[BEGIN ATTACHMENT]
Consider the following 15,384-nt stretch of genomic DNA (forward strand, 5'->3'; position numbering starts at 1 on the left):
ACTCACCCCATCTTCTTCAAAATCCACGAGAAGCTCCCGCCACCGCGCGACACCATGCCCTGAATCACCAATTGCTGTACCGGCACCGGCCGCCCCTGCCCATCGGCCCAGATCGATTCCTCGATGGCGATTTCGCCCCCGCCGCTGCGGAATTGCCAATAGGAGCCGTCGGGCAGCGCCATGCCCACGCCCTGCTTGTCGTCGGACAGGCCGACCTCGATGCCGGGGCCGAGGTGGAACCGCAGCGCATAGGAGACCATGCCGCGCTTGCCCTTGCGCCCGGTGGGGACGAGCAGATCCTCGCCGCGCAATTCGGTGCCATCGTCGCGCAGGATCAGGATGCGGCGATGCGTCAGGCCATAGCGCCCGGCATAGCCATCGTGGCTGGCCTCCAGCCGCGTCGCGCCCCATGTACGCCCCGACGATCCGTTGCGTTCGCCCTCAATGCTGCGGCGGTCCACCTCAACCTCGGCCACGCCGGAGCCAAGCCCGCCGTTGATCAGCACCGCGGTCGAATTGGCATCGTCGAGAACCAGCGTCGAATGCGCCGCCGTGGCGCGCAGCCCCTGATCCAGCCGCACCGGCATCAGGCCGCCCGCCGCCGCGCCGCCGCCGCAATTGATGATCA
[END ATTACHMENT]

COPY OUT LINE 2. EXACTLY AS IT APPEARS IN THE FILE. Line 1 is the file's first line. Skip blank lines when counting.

ACTCACCCCATCTTCTTCAAAATCCACGAGAAGCTCCCGCCACCGCGCGACACCATGCCCTGAATCACCAATTGCTGTACCGGCACCGGCCGCCCCTGCCCATCGGCCCAGATCGATTCCTCGATGGCGATTTCGCCCCCGCCGCTGCGGAATTGCCAATAGGAGCCGTCGGGCAGCGCCATGCCCACGCCCTGCTTGTCGTCGGACAGGCCGACCTCGATGCCGGGGCCGAGGTGGAACCGCAGCGCATAGGAGACCATGCCGCGCTTGCCCTTGCGCCCGGTGGGGACGAGCAGATCCTCGCCGCGCAATTCGGTGCCATCGTCGCGCAGGATCAGGATGCGGCGATGCGTCAGGCCATAGCGCCCGGCATAGCCATCGTGGCTGGCCTCCAGCCGCGTCGCGCCCCATGTACGCCCCGACGATCCGTTGCGTTCGCCCTCAATGCTGCGGCGGTCCACCTCAACCTCGGCCACGCCGGAGCCAAGCCCGCCGTTGATCAGCACCGCGGTCGAATTGGCATCGTCGAGAACCAGCGTCGAATGCGCCGCCGTGGCGCGCAGCCCCTGATCCAGCCGCACCGGCATCAGGCCGCCCGCCGCCGCGCCGCCGCCGCAATTGATGATCA